Journal Special Issues

Innovation and the city - Innovative cities

By Jane Marceau

Overview

Guest Editor:

Jane Marceau
University of New South Wales, Australia

Cities matter. By 2006, more than half of the total OECD population lived in urban areas. Major cities in OECD countries generate almost one third of their nations' production while in some countries more than half national output is produced by one city.

Cities are a nation's innovation hubs, producing almost all patents and other measures of new products and processes in business.

Cities also matter increasingly because they are hotspots of consumption and hence waste generation and already responsible for 75% of global energy consumption and 80% of greenhouse gas emissions. Moreover, while cities in most rich developed countries are the motors of economic growth and the development and maintenance of the population's living standards, they are also generators of major social problems, social inequalities and economic disadvantage.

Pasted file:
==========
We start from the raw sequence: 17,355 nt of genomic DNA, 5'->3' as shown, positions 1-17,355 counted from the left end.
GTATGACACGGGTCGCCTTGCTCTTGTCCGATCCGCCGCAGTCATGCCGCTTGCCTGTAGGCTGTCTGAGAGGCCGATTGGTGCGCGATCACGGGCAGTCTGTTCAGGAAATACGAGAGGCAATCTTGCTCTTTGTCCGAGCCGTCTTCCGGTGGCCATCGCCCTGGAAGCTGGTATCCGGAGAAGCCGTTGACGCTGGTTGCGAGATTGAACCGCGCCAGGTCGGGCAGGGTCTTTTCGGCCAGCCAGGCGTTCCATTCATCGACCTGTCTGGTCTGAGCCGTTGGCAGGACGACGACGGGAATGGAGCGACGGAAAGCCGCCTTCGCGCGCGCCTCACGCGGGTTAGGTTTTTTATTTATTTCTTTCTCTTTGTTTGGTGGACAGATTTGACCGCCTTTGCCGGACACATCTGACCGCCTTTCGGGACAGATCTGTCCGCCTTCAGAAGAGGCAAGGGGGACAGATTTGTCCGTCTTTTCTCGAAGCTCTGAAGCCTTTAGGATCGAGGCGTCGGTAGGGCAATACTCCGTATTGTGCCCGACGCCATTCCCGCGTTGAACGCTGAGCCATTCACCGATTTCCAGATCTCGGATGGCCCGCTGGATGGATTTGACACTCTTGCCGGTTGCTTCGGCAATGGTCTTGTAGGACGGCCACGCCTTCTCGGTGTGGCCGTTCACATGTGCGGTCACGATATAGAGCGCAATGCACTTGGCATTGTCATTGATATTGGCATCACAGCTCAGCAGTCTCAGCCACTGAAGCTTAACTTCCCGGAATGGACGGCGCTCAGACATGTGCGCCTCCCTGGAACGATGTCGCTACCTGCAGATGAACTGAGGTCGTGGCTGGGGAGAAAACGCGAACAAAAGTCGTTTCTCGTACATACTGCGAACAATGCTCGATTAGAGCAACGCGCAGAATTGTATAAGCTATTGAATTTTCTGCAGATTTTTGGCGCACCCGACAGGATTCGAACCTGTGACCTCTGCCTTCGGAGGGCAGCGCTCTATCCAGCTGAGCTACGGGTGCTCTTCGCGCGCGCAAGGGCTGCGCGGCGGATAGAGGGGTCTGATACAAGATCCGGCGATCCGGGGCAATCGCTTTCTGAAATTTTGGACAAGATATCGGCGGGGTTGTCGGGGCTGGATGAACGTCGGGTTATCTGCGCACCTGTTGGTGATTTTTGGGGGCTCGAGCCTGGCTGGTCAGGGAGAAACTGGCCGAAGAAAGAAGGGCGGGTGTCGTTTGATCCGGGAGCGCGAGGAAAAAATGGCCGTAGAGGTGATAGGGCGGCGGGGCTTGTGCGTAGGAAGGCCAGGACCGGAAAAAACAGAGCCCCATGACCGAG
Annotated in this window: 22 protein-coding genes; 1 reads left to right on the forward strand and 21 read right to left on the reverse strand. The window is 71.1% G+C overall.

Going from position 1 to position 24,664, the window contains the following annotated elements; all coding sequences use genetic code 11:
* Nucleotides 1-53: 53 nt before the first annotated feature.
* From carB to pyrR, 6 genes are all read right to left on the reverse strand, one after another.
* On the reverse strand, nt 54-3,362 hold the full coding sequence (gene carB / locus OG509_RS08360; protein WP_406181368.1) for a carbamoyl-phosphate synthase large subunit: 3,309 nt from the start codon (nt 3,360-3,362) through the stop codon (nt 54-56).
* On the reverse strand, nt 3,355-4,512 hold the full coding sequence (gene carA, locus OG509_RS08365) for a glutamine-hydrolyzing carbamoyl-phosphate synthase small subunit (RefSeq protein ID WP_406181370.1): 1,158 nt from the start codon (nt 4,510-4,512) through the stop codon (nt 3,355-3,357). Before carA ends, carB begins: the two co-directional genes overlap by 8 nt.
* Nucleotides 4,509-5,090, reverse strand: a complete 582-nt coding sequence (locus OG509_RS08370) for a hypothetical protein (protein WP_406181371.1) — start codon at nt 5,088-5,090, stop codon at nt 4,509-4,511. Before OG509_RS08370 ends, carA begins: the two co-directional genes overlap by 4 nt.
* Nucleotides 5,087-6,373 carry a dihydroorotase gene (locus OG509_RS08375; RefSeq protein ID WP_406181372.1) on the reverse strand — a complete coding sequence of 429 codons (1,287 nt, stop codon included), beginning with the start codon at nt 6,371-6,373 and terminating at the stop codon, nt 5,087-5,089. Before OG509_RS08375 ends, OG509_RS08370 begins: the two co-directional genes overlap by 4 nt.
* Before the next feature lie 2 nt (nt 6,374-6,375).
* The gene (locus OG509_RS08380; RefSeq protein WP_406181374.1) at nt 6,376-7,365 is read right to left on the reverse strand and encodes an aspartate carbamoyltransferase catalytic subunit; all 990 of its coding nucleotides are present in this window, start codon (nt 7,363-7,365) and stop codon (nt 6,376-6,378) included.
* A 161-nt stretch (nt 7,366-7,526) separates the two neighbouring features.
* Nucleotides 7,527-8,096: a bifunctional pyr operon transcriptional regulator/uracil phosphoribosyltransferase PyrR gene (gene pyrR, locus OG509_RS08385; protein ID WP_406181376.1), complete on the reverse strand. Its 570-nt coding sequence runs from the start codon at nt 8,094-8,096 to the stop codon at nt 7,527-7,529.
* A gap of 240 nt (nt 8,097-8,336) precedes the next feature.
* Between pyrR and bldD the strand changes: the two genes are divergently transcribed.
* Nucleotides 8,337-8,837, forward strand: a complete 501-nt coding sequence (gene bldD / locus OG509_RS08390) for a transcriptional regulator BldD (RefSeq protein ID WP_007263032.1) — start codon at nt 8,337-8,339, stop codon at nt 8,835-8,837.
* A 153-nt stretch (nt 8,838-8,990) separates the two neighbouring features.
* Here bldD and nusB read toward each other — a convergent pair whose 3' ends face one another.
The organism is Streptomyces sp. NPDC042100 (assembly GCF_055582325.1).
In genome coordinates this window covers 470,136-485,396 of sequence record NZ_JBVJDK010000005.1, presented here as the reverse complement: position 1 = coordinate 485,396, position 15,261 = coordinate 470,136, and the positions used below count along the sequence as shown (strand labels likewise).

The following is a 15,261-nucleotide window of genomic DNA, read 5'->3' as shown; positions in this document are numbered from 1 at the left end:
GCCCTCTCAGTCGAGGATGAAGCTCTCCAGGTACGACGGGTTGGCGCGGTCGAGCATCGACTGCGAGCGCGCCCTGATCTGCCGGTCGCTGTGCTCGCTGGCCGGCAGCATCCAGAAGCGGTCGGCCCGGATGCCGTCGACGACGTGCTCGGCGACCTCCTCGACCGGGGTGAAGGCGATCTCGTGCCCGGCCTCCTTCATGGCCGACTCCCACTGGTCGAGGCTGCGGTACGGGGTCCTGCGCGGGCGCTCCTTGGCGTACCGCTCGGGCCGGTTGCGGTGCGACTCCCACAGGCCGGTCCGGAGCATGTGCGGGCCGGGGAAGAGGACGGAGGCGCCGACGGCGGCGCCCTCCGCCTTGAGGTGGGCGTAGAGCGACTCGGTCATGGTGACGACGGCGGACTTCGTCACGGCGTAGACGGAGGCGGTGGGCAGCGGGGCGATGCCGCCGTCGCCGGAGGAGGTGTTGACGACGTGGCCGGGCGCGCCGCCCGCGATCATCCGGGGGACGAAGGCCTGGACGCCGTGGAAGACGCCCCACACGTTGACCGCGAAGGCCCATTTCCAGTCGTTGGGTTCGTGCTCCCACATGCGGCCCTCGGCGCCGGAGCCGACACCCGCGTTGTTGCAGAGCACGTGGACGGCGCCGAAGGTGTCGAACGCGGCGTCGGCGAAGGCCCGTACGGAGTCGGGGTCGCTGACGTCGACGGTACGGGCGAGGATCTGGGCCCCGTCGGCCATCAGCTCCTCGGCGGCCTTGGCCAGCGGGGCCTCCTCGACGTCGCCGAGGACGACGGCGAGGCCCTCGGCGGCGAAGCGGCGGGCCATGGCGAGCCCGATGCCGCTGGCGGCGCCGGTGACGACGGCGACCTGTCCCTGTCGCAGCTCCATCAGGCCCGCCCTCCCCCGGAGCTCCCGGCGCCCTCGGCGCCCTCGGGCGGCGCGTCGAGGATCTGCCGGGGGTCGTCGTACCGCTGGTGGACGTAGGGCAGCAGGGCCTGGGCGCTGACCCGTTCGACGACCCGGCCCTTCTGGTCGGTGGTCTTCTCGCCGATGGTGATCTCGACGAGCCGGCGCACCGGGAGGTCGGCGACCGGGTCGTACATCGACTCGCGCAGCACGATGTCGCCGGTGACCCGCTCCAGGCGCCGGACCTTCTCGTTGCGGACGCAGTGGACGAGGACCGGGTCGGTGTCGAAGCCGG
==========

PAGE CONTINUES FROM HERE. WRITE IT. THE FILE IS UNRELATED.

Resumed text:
Governments are only now coming to grips with issues about how to best deal with the problems while also encouraging the generators of their wealth. Doing so makes enormous new demands on governance mechanisms and the skills of politicians and administrators as well as the imaginations and willingness of city populations to finance and accommodate change.

Over recent decades, as several papers in this volume make clear, the economic literature on contemporary development has focused increasingly on innovation as the key to the long term competitiveness of modern western nations and drawn attention to the role of technological change as an endogenous factor in growth and the shift of techno- economic paradigm which causes nations and their component firms to move to new products, processes and organisational forms in all areas of production - resources, manufacturing and services.